Bunratty Castle (Irish: Caisleán Bhun Raithe, meaning Castle at the Mouth of the Ratty) is a large tower house in County Clare, Ireland. It lies in the centre of Bunratty village (Irish: Bun Ráite), by the N18 road between Limerick and Ennis, near Shannon Town and its airport. The name Bunratty, Bun Raite (or possibly, Bun na Raite) in Irish, means the 'bottom' or end of the 'Ratty' river. This river, alongside the castle, flows into the nearby Shannon estuary. From the top of the castle, one can look over to the estuary and the airport. Bunratty Castle is now a very popular tourist attraction. The interior has been furnished by Lord Gort with tapestries and artifacts from various eras in the castle's history. Some of the sights include the 'great hall', dungeons an...read more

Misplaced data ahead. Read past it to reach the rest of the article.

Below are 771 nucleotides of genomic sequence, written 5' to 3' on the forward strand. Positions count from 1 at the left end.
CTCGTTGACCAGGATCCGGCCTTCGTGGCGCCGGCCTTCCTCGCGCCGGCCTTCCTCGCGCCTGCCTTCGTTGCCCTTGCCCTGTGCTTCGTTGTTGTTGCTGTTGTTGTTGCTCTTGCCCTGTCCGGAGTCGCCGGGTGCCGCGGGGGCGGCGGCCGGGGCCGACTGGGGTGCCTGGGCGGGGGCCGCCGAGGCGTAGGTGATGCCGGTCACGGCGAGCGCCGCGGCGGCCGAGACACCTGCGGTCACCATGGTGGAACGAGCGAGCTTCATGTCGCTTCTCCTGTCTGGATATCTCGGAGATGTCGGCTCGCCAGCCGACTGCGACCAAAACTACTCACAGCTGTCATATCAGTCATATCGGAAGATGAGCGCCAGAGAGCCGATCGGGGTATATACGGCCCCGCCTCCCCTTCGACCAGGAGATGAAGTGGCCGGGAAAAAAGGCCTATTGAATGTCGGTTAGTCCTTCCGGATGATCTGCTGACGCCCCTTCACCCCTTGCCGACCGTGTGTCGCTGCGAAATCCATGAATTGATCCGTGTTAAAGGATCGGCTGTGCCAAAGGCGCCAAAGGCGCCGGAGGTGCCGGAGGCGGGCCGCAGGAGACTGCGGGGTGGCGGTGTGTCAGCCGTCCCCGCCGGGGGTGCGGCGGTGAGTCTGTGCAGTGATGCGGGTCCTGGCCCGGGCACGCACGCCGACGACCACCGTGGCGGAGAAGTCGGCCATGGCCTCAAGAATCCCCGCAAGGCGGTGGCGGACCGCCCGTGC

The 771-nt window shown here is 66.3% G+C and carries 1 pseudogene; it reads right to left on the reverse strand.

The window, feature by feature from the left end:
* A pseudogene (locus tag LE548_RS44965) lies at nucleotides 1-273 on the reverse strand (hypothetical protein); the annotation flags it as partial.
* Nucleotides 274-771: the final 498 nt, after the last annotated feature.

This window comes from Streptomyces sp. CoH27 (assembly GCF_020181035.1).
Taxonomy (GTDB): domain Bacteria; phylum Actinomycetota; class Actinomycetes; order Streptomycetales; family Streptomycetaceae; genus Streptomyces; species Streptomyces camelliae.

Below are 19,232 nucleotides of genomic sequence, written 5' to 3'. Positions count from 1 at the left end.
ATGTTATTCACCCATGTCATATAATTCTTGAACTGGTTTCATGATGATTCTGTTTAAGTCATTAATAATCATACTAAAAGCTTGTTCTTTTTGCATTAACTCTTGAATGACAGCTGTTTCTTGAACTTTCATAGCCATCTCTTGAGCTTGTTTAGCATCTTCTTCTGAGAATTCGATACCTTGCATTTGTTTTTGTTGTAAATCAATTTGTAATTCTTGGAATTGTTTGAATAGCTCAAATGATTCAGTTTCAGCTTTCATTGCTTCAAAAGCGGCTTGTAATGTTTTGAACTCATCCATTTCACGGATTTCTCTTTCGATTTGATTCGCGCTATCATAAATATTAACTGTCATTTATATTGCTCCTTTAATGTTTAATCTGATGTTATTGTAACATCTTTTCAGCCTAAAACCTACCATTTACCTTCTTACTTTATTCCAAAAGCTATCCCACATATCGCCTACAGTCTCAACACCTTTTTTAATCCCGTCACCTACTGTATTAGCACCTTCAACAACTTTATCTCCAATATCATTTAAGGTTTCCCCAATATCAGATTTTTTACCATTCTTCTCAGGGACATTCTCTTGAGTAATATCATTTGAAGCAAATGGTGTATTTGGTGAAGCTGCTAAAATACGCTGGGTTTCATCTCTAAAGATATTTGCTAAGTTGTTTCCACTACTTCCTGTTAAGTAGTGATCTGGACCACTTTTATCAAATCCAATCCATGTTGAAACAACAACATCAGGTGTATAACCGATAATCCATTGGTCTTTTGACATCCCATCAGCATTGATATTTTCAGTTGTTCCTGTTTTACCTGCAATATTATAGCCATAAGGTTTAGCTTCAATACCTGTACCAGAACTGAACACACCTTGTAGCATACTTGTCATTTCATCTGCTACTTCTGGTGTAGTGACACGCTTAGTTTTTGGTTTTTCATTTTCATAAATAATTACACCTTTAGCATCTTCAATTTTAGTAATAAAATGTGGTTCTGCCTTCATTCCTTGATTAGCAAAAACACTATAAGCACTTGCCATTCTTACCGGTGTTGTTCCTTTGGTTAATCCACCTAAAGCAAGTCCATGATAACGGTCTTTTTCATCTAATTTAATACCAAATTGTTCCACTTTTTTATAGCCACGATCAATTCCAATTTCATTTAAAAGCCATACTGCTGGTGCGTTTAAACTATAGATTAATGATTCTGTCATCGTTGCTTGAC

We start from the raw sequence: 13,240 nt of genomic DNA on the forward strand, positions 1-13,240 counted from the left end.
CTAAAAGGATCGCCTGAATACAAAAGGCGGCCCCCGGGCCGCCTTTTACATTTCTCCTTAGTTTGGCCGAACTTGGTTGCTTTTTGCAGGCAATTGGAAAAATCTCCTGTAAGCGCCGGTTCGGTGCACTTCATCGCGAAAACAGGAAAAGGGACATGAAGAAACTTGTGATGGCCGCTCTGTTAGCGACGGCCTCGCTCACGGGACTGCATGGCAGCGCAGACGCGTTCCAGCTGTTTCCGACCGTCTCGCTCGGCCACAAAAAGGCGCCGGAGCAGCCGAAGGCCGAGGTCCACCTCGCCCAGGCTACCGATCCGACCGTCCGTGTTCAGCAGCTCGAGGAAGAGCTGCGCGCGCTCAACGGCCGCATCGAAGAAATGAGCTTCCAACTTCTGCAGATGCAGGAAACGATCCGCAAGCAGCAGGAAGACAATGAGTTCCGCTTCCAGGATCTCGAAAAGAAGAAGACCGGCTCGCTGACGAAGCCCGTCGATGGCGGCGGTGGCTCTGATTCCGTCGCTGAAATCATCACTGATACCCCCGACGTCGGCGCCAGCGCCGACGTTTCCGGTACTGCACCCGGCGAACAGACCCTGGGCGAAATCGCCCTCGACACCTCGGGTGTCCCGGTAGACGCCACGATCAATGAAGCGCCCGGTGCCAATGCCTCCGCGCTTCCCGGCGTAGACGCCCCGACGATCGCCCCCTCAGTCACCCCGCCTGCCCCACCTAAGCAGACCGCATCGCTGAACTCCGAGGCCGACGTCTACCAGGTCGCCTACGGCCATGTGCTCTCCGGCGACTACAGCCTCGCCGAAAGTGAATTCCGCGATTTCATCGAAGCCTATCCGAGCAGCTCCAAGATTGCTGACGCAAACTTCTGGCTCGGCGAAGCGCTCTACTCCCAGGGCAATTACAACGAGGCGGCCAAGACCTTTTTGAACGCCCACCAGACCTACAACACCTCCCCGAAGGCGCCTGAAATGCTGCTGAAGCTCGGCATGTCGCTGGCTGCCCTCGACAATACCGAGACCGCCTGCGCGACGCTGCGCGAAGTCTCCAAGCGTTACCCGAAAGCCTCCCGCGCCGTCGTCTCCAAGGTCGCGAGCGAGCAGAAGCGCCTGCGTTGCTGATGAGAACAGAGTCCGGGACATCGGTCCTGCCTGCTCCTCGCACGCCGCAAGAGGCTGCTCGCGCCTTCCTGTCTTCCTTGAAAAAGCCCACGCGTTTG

Burren

Burren

The Burren is a unique karst-landscape region in northwest County Clare, in Ireland and one of the largest Karst landscapes in Europe. The region measures approximately 250 square kilometres and is enclosed roughly within the circle comprised by the villages Ballyvaughan, Kinvara, Tubber, Corofin, Kilfenora and Lisdoonvarna, It is bounded by the Atlantic and Galway Bay on the west and north respectively. Strictly speaking the territory of the Burren or barony of Burren only contains the villages of Lisdoonvarna, Ballyvaughan, Fanore, Craggagh, New Quay/Burrin, Bealaclugga (Bellharbour) and Carron. The definite article (making it "the Burren") has only been added to the name in the last few decades, possibly by academics, as it had always been called Boireann in Irish and Burren i...read more

Cliffs of Moher

Cliffs of Moher